GREENSBORO, N.C. -- Three minutes. That's all it took. In three minutes, George Washington cut an 18-point lead down to three points.
So, with eight minutes left in the game -- and possibly in the Colonials' magical season -- GW did what it does best: pressure, trap, finish and make 3s.
"When you're in the midst of playing that hard, you don't realize how quick you're scoring points," said GW's animated head coach Karl Hobbs, who works the sideline as though he's part of the trap. "I didn't realize how quick we were scoring points. We have moments when we go on tremendous runs. We needed one and we did."
You have to understand, GW was on the verge of getting blown out by UNC Wilmington. Although Hobbs doesn't believe that the Colonials' season could be judged by a first-round exit, the reality is his players didn't want that to be the epitaph on their undefeated A-10, two-loss season.
"I didn't want to go out in my last collegiate game getting blown out," GW senior Mike Hall said. "We had to do whatever we could to come out on top. That was amazing. I looked up and we were down three."
GW ultimately took a one-point lead and then traded it back and forth before Carl Elliott's free throws with 11 seconds left tied the game at 79 and sent it into overtime after T.J. Carter of UNCW missed a jumper that could have won the game.
GW won in overtime, 88-85, to advance to the second round after losing in the first round last year.
"That run was kind of demoralizing," UNCW sophomore Vladimir Kuljanin said. "We didn't feel helpless, but we were wishing to just get that stop and get the ball."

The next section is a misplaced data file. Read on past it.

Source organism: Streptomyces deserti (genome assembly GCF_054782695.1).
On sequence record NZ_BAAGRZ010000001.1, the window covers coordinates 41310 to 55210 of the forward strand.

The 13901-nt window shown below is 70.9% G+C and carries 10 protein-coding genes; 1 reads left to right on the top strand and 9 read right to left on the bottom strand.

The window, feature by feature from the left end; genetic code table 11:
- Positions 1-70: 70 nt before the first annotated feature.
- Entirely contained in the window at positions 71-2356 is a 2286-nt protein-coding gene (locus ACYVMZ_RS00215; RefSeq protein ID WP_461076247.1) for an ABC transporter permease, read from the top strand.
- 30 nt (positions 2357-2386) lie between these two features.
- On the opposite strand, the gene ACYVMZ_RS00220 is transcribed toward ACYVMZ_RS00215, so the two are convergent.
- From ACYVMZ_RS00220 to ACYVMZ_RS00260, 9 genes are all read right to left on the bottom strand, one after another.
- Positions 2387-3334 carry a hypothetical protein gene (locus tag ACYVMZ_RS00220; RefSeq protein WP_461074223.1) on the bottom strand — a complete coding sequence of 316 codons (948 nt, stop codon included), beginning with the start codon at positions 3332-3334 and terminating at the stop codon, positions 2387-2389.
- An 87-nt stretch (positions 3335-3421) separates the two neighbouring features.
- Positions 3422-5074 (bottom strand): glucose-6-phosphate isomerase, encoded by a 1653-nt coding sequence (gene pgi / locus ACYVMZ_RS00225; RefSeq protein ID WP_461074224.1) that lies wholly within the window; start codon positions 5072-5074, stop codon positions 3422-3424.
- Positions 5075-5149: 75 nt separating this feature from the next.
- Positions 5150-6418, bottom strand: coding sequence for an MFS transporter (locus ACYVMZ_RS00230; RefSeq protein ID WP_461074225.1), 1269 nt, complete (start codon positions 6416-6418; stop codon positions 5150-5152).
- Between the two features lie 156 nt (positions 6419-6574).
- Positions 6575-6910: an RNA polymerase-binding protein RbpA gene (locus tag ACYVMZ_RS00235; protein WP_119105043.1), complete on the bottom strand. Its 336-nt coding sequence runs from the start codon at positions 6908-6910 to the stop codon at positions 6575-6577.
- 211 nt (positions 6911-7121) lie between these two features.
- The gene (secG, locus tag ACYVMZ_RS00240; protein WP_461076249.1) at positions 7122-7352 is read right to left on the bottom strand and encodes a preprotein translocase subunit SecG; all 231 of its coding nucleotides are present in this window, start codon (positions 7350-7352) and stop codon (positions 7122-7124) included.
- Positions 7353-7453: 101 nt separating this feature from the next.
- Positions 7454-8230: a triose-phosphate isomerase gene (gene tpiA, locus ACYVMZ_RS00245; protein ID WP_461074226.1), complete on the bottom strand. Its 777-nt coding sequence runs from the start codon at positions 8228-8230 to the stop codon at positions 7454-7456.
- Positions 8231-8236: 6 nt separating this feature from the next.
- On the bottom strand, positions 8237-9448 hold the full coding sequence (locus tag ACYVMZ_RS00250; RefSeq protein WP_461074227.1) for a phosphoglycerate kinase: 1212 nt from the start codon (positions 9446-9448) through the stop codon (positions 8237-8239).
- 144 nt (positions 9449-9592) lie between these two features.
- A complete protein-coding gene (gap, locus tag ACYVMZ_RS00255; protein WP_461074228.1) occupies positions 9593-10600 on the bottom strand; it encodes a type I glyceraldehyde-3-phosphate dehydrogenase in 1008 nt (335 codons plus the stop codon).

During the run that cut the deficit from 18 to three, the Colonials had three steals, a pair of 3s and forced another turnover.
But how does GW just flick a switch and suddenly become the aggressor?
"We just say that we've got to do something to turn this game around, we have to change the pace of the game," Hobbs said. "We knew they were struggling with our pressure, particularly when we would trap them. I told [the team] that if we don't step up our traps, we lose."
George Washington had a right to complain about being seeded eighth after losing only two games. But to Hobbs' credit, he didn't harp on it one bit. GW athletic director Jack Kvancz, a former member of the selection committee, said he was peeved for hours about the Colonials' seed.
But a lot of that had to do with the unknown of Pops Mensah-Bonsu's knee injury. He missed the last four games after injuring his knee against LaSalle on Feb. 22. He had surgery to correct the damaged left knee cartilage. Thursday night, he played 27 minutes and scored 10 points, grabbed three boards and had a block.
"I've got to tip my hat to Dr. James Andrews [famed orthopedic surgeon in Alabama] because think about it, 16 or 17 days ago, I got an operation and now I'm playing major college basketball," Mensah-Bonsu said. "I'm just happy I'm able to be back and glad to be a part of something special."
Mensah-Bonsu said he didn't feel his rehab was complete until he could jump for a rebound. By that, he means standing still, using the natural leaping ability that has made him a cult figure in college hoops. It was only three or four days after he got off crutches that he was able to do that. He's not all the way back, but he's a contributor again and will be as the Colonials prepare to play No. 1 Duke Saturday.
"If we face Duke Saturday, that will be the most exciting day in our lives," Elliott said prior to Duke's win over Southern. "We'll go in with confidence."
And, really, not much more to prove now that the Colonials won a game in the Dance.
Andy Katz is a senior writer at ESPN.com.